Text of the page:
Patient Listed as Critical: For Investors in United American Healthcare, This HMO's Vital Signs Are Weak
Oestricher, Dwight, Black Enterprise
Did someone call for life support? Shareholders of United American Healthcare couldn't be blamed for dialing 911 late in September the minute management announced, for the second year running, that charges would drag 1997 results down to a 53-cents-a-share loss, following 1996's 42-cents-a-share deficit. And with company management and major institutional holders selling shares by the bushel, it seemed that the Detroit-based HMO provider's vital signs were fading.
It's almost understating things to say United American has run into a bad streak. Health maintenance organizations--HMOs to you and me--have spent the last couple of years expanding customer base to increase profits. One way they've grown is through acquisitions. Another strategy to increase customer rolls involves taking Medicaid recipients off a state's hands as a first step toward a commercial license. Once state officials have seen the kind of job the HMO does with Medicaid patients, it's easier to get regulators to grant them a commercial license--and entree into a bigger and more lucrative market.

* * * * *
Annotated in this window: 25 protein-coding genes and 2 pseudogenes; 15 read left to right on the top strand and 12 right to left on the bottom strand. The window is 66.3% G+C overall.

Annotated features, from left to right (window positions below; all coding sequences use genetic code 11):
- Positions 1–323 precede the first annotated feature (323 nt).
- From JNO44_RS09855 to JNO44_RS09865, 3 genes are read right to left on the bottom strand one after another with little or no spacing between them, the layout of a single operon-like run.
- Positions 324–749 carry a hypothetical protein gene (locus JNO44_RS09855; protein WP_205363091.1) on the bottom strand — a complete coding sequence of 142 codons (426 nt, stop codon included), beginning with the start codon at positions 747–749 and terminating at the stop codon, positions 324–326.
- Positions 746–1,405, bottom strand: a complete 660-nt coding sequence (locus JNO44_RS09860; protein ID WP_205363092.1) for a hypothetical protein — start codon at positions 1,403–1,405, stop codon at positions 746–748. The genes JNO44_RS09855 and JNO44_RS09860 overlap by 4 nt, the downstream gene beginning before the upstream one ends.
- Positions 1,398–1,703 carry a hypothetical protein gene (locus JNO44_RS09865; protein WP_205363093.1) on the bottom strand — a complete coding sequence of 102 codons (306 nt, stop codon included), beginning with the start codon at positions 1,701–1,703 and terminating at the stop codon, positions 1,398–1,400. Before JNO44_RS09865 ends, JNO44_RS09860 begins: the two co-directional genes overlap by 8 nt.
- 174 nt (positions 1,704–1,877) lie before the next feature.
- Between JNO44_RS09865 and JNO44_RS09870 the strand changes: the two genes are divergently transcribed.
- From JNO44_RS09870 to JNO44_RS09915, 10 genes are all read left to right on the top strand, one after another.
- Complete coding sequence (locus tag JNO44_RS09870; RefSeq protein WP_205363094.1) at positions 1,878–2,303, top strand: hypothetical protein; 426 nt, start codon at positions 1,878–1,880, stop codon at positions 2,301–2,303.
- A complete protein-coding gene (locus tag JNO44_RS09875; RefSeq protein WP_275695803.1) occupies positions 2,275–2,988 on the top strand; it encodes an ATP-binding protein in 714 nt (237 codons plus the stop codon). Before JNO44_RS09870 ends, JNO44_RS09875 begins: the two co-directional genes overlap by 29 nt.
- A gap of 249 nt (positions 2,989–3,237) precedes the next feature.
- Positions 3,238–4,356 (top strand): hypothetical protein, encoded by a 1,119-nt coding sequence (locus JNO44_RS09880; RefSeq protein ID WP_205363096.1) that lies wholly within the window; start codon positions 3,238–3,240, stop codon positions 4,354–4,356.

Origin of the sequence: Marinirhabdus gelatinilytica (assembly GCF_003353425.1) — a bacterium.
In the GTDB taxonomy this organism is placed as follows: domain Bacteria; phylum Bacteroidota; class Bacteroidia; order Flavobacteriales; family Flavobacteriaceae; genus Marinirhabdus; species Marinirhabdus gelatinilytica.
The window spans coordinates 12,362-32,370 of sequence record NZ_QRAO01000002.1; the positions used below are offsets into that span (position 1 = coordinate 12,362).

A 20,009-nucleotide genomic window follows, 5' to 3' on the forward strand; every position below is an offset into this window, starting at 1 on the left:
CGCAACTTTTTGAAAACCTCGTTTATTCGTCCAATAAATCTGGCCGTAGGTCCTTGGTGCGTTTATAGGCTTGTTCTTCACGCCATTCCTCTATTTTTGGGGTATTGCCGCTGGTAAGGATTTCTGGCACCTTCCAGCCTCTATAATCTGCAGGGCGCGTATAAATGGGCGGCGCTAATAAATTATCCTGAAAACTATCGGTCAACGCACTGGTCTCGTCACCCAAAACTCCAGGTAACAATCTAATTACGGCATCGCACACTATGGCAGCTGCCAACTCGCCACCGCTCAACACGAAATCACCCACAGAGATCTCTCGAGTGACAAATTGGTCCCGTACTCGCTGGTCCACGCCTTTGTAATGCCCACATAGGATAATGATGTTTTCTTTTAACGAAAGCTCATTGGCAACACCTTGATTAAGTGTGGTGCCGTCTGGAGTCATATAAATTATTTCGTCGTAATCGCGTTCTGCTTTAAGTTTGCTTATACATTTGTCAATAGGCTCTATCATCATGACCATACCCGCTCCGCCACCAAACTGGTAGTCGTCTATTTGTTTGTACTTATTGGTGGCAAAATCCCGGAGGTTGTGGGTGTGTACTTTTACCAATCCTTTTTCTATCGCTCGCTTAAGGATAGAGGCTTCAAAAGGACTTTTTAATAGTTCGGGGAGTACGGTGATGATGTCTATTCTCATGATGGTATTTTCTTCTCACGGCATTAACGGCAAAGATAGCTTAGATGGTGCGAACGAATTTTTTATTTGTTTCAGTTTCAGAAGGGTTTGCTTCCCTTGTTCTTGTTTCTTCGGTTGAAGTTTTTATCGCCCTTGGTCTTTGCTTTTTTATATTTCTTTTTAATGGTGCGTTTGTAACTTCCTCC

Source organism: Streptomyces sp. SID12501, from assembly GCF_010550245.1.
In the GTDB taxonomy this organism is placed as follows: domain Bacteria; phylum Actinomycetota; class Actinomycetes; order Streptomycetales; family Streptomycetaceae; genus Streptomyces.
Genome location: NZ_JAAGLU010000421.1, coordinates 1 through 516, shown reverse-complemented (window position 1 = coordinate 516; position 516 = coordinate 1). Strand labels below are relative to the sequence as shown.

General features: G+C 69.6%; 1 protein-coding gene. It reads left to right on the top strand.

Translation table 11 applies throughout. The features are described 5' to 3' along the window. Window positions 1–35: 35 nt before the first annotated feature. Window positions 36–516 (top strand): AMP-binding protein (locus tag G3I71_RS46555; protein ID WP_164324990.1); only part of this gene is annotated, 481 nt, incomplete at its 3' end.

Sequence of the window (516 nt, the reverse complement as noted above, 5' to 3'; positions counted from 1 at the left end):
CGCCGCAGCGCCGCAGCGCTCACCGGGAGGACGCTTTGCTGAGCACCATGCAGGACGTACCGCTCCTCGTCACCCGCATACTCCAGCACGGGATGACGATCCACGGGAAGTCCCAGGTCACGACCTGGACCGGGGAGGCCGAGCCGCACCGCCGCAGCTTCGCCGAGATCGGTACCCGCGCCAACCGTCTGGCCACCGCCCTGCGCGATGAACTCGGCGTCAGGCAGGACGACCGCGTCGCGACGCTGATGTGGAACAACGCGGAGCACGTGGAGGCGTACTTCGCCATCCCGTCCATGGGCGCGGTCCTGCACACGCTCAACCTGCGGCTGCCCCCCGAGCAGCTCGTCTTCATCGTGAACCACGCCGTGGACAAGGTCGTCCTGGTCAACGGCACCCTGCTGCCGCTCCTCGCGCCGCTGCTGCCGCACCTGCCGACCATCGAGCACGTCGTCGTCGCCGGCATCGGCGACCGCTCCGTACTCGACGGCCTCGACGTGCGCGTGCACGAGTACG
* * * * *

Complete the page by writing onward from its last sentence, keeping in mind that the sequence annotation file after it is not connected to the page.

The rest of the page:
The company's management has gone down the same path, too, but with disastrous results. Last Year. it took a majority stake in Omnicare, a Tennessee HMO that marketed healthcare service for Medicaid recipients. The state, however, wasn't too impressed with United American's pleas to expand outside of Medicaid, and denied the company a license to sign commercial clients to its roster. Dr. Julius Combs, United American's chairman and chief executive officer, says bankrolling lawyers fees in order to put up a fight in Tennessee helped sap company profits last year.
In Michigan and Florida, where the company operates HMOs, regulators have cut premiums an average of 15% and 10%, respectively, for Medicaid beneficiaries, further eating into United American's bottom line. …